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0

But isn't $I^2R$ equal to $V^2/R$, therefore if $R$ is constant doesn't the power depend on the square of the voltage so surely it doesn't matter whether it is high voltage or high current. Consider the wires connecting the power plant to the appliance; let the effective amplitude of oscillating current flowing through all wires be $I$ and let $V$ be ...


1

for same voltage supply, the power consumed by two resistances in series connection is less in compare to power consumed by same resistances in parallel connection. Therefore we can say that - P(series) < p(parallel)


0

Without going too deep pick for example the first circuit (from left to right) and call the first resistor $R_1$, the other $R_2$, same with the capacitors. Remember the definition of capacitance: $ C = Q / V $, and how its charge is related to the current through it: $ i = dQ / dt $. Then label the currents, for example call the input current $i$, then by ...


1

Like all steady state circuit analysis things in parallel share the same voltage, and things in series share the same current. The question then really boils down to what the current vs. voltage curve looks like for a solar panel. A quick search turned up this: from https://www.folsomlabs.com/modeling/module/module_model So in this case it looks like you ...


0

What does this mean? It means that your model isn't valid. Only in the context of ideal circuit theory does a voltage source produce a voltage across independent of the current through. In this context, connecting two (ideal) voltage sources in parallel leads to a contraction, e.g., $$1 = 2$$ But physical voltage sources cannot produce unlimited ...


0

Easyest anser is a battery with more volt than the other will drain until they are equle voltage unless you put a diode from low battery + to full battery +. Sorry for spelling errors


2

How quickly discharge will occur in the situation you sketch depends entirely on the surface properties of the negative electrode. For current to flow, electrons need to be released from the negative electrode; once they are free, they will accelerate unimpeded to the positive electrode. They will arrive there with 1.5 eV of energy, causing a small amount of ...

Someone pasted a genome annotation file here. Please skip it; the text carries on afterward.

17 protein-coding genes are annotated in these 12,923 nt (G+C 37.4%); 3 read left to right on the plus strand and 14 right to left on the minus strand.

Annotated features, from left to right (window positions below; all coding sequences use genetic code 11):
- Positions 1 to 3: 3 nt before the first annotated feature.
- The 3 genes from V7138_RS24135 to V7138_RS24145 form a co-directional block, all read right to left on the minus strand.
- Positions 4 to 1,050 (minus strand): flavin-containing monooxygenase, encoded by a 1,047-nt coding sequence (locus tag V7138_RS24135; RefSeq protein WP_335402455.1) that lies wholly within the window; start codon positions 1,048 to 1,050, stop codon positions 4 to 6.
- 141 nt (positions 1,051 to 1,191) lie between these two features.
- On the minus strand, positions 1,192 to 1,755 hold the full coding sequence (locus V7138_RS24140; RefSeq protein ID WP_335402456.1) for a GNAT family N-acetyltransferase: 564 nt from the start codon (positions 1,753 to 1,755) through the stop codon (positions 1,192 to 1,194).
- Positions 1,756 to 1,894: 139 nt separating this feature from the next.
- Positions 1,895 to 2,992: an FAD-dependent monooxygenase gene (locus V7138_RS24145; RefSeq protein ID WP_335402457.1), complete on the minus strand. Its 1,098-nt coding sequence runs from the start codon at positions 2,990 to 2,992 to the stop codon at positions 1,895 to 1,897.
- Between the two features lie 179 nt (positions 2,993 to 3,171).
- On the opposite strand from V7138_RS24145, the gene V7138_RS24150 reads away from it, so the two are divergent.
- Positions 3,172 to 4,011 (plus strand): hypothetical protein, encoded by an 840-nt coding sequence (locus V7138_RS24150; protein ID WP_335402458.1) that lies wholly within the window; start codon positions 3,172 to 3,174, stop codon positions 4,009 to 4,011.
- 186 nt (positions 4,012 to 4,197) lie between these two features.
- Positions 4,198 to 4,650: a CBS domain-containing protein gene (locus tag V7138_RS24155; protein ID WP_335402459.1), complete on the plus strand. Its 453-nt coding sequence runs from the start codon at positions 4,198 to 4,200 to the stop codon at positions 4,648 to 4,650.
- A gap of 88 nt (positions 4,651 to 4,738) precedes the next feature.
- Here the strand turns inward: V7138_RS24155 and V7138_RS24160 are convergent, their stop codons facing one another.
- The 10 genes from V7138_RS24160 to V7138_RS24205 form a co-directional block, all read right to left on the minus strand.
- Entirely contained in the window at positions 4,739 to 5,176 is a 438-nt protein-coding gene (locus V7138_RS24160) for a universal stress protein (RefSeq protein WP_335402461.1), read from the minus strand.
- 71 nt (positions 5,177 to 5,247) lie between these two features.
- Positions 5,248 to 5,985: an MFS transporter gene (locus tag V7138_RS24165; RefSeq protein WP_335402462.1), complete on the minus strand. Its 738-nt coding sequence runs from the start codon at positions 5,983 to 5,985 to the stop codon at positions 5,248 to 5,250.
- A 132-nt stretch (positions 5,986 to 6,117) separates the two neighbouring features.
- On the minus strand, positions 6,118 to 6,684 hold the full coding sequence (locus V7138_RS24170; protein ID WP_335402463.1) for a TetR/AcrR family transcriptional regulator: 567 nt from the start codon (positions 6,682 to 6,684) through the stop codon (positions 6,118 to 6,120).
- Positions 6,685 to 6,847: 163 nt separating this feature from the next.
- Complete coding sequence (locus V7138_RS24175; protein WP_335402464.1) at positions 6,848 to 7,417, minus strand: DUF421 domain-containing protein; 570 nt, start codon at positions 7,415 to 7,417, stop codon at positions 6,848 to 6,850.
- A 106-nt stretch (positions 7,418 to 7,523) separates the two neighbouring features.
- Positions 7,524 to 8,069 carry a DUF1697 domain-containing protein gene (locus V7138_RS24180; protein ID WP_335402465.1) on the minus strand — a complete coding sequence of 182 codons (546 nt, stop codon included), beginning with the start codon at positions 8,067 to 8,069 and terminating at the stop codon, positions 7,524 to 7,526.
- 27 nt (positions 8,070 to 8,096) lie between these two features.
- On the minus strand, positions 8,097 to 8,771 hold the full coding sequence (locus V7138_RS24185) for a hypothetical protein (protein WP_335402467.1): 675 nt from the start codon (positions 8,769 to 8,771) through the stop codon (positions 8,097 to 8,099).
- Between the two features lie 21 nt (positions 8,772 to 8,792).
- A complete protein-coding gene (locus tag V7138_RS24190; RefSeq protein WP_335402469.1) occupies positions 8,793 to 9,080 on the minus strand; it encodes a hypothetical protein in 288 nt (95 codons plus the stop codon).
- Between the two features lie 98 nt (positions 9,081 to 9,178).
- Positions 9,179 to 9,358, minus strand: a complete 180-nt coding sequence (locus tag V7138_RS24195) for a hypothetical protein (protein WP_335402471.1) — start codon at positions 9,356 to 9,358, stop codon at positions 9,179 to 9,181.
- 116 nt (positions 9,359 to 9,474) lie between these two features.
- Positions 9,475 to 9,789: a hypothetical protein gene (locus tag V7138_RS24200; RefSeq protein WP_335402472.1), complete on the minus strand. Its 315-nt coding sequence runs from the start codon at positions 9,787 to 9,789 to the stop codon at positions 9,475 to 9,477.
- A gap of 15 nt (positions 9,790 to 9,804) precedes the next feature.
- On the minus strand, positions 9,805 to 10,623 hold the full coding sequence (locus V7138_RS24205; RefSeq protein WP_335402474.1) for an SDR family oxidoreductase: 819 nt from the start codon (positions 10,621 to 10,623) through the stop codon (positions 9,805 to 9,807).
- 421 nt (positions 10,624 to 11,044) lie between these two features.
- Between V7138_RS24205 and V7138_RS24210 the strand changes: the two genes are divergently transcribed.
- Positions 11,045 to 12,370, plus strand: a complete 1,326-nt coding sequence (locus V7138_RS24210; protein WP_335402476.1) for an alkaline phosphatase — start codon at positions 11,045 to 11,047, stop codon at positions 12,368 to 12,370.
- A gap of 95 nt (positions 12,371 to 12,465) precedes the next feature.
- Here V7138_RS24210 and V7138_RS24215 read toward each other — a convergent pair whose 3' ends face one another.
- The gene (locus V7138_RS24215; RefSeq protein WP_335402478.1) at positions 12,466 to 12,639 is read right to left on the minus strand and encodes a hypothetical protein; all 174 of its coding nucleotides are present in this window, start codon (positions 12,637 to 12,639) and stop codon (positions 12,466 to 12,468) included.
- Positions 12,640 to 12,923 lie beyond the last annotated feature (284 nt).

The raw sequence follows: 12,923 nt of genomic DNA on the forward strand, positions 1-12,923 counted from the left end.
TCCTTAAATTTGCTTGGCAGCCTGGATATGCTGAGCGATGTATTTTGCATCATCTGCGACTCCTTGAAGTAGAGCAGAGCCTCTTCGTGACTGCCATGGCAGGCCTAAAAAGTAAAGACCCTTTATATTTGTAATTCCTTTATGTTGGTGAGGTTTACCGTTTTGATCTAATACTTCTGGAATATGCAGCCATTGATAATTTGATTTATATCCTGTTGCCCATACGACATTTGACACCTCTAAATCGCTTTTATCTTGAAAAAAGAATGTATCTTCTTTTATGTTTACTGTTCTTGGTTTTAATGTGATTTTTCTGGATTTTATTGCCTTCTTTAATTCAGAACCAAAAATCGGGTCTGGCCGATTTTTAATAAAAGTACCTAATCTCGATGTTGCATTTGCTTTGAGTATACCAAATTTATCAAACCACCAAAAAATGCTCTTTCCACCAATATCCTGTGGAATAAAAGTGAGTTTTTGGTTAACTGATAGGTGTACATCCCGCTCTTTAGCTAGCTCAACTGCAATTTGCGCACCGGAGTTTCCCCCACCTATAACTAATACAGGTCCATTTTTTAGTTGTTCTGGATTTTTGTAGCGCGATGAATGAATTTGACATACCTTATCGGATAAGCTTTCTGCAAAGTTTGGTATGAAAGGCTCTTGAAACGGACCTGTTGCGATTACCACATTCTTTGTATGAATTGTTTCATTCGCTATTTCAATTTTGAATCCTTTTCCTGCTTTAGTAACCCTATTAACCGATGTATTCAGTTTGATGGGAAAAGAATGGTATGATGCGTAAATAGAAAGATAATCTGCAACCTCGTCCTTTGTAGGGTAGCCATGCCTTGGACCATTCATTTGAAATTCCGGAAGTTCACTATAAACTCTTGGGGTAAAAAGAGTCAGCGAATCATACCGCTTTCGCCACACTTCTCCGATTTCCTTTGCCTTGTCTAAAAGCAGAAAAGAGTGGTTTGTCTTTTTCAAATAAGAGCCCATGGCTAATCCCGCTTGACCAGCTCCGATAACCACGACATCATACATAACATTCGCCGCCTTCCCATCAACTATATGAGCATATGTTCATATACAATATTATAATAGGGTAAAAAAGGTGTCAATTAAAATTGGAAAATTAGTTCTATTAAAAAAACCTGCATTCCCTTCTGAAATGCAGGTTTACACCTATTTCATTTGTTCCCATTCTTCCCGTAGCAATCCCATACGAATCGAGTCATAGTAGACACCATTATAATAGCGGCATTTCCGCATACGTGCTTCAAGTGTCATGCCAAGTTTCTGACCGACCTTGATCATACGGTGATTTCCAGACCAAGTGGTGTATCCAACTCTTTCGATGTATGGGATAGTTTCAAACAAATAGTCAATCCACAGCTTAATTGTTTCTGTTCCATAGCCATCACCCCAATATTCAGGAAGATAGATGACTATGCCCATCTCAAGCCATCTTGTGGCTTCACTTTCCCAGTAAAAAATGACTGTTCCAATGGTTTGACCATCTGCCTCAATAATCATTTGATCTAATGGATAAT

1

Electrons (and other charge carriers, e.g., ions) in vacuum travel without resistance. However, as pointed out, correctly, in the other answers, there are no charge carriers in vacuum. Nevertheless, electrons can escape from the terminals if they have a kinetic energy which is bigger than the potential barrier of the terminal surface, i.e., the work ...


1

Lines of electrostatic force exist between the positive and negative poles of the battery, even though they're separated by a vacuum. Vacuum permittivity is ε0 = 8.854 * 10^-12 farads per meter. By convention, this is called the dielectric constant of 1, a baseline against which the dielectric permittivities of other materials are compared. ...


1

In vacuum there are no charge carriers like ions or electrons. With nothing to carry charge, i.e. current, such a battery would discharge much, much slower than when the battery poles are connected by something that can carry charge like a conductor or an imperfect insulator.


1

NO. The Capacitors are in series as when we go from one capacitor to another we find no junction in between.


1

No. The capacitors are in series. This is because one side is at the same potential. But it looks like parallel. If you apply Kirchoff's Loop Law, you will see that they are in series. And in that way too, you will get that answer. Hope that helps.


0

We only consider the current from $0$ to $\pi$ since the current from $\pi$ to $2\pi$ is effectively 0. Consider a sinusoidal A.C. current $I = I_0\sin t$ (assuming the period is $2\pi$ as in your question), when there is a half wave rectifier, current can only flow in one direction. Thus any part of $I$ that is negative becomes zero. The current in the ...


0

Without more detailed data, further experimentation, I cannot provide a definite answer. But with regards to your supply transformer that feeds the primary - could it possibly be a GFI protected transformer? Many of the later date neon light transformers (Franceformer for example) built GFI protectors into the transformers for safety. Using these ...


2